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Loading takes just a few minutes and we’re off again.

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Once off the ferry, we needed fuel and lunch. We stopped in downtown Squamish. I grabbed some cash from the ATM and met Harald at the Zephyr Cafe.

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I ordered the Quinoa Bowl and a latte. Both were excellent and at least one contributed to a healthy road diet. πŸ™‚

The next section of ride, Hwy 99 to Lillooet has a few names. From wikipedia,

The “Sea to Sky Highway” is the name given to the section of Highway 99 from Horseshoe Bay to Pemberton…. [Twenty miles] later, where the Sea-to-Sky Highway ends, Duffey Lake Road begins. After going for almost [62 miles] in very steep mountains …, Highway 99 reaches the junction with Highway 12 at Lillooet.

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Duffey Lake

I’ve ridden this road at least three times in the past. Each has been wonderful and each felt different. The mountains have a character that they can’t resist sharing – one which is weather and season dependent.

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Here’s a video I took on a past ride to Lillooet.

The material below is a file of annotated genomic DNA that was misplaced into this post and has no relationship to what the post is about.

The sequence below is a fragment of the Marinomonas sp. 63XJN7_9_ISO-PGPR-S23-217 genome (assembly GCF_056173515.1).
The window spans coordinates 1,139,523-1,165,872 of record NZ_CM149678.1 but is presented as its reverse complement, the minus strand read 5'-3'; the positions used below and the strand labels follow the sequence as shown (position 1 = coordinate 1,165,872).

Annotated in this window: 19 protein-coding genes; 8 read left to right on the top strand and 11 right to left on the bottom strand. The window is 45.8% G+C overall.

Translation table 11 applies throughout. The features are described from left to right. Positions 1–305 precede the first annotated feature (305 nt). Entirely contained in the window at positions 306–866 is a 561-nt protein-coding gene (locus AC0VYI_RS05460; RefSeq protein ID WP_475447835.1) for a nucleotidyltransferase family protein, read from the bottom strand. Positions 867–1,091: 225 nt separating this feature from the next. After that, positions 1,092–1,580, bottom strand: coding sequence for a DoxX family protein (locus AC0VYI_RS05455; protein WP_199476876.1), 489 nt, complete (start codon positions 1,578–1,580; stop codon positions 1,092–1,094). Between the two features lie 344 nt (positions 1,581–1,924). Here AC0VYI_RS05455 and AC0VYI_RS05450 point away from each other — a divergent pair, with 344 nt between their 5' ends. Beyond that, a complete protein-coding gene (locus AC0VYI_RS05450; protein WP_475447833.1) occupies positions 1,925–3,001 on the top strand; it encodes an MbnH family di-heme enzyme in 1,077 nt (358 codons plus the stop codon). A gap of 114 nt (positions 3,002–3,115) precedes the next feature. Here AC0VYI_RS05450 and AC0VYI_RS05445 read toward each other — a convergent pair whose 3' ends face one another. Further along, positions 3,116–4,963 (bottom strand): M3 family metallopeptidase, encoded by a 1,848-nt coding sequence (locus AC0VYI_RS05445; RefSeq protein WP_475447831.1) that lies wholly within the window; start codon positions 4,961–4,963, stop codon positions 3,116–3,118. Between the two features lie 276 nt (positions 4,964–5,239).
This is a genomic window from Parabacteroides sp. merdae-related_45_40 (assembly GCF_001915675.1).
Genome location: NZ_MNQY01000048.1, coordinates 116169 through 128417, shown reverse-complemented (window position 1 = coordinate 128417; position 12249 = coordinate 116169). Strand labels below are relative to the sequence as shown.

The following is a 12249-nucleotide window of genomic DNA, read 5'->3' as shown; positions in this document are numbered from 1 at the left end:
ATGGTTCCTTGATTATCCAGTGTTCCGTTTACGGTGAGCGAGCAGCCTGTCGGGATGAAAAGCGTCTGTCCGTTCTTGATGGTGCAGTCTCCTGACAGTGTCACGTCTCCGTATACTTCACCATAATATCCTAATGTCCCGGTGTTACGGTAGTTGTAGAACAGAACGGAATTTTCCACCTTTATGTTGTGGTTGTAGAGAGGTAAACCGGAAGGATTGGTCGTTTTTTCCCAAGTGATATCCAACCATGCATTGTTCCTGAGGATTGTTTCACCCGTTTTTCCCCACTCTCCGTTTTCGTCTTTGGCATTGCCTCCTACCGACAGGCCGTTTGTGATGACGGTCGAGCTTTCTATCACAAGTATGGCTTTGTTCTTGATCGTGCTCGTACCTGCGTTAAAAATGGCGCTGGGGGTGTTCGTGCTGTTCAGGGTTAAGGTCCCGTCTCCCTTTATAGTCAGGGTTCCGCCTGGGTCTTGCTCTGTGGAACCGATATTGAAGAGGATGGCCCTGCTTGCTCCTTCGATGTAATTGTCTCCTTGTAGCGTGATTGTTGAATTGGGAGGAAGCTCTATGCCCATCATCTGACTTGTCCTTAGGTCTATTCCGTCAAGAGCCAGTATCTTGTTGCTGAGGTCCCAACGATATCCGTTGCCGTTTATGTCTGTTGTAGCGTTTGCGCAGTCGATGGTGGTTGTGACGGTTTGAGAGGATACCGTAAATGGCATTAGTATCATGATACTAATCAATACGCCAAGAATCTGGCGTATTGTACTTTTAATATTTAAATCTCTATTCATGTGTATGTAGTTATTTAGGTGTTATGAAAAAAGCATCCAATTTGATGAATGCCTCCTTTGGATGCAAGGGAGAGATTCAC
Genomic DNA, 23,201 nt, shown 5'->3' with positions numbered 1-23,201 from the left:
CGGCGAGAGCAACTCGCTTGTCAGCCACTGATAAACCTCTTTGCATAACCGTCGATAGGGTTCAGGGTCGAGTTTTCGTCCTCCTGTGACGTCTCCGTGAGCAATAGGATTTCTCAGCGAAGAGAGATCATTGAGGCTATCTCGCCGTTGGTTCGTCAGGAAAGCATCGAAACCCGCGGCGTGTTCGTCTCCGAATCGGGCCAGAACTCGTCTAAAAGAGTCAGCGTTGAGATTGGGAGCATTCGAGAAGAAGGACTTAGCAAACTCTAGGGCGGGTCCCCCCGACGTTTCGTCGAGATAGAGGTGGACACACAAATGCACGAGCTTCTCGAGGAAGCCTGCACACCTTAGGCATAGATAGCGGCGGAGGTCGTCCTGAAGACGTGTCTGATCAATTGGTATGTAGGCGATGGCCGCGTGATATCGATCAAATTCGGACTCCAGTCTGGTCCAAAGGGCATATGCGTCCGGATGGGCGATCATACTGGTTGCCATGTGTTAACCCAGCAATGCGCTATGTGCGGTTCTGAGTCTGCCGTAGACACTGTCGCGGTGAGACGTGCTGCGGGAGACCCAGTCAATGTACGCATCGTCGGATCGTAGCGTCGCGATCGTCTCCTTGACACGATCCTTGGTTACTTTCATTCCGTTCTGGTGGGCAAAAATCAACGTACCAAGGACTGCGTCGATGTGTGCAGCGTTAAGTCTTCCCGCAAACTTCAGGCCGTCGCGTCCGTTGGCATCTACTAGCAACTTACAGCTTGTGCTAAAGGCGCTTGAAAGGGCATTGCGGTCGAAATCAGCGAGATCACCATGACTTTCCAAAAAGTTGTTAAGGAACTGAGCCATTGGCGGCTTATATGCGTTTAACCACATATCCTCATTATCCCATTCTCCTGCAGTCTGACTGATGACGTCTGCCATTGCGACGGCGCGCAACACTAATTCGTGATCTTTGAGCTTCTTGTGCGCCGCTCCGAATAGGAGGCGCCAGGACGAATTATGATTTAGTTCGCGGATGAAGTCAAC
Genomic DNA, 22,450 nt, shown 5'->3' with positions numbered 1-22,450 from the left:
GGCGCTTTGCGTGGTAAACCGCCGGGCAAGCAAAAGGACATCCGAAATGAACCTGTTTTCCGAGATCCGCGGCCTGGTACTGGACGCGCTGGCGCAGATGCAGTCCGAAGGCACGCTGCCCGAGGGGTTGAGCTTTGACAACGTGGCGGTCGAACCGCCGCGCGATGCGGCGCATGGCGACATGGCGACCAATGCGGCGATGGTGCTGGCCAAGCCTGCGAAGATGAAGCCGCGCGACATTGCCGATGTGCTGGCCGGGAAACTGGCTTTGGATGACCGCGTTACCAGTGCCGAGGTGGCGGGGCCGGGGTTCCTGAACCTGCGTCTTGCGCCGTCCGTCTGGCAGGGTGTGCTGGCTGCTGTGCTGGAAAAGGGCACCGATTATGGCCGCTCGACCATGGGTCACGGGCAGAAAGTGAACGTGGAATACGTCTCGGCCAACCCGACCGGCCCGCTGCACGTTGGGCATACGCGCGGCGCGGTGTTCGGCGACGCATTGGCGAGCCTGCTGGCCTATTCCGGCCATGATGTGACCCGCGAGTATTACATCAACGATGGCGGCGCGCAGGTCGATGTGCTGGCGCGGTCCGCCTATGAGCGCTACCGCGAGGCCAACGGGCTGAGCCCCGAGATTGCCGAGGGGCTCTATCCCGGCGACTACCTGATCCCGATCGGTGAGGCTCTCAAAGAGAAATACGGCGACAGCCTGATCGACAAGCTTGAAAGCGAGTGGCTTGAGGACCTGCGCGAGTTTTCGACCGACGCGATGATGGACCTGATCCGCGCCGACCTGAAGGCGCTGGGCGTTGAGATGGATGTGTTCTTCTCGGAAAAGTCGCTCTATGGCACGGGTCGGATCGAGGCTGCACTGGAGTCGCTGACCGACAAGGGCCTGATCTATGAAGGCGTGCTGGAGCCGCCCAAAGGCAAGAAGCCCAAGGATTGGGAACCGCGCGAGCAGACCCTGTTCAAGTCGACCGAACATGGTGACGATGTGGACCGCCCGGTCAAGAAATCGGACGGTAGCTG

We noticed today a new slide on Joffre Peak. I read that it occurred just this May. No one was hurt. Whew!

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We camped at the BC Hydro Seton Lake Campsite – a free site and filled on a first-come basis. It had water available and pit toilets. Simple basics tonight.

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We shared food and conversation until dark. Tomorrow we head east along roads I’ve not traveled before. We expect warmer temperatures and more sunshine.

Day 6

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Temperatures warmed up significantly today as we dropped off of the coastal mountains and into flatter lands. Hope was 91 degrees when we arrived.

Similar transitions are found traveling to eastern Washington, Oregon and California.

Our day started with a latte from the A.bun.dance Bakery. Woohoo!

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The bakery is just steps from the Mile “0” marker for the Cariboo Wagon Road.

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According to Wikipedia,

The town had its start as one of the main centres of the Fraser Canyon Gold Rush of 1858–59, during which it was reckoned to be “the largest town west of Chicago and north of San Francisco“…. Lillooeters still, however, consider their town to be “Mile 0” of the original Cariboo Wagon Road, and it is true that the numbered roadhouse names of the Cariboo district are measured from the bend in Main Street, where a cairn was erected to commemorate this fact. https://en.wikipedia.org/wiki/Lillooet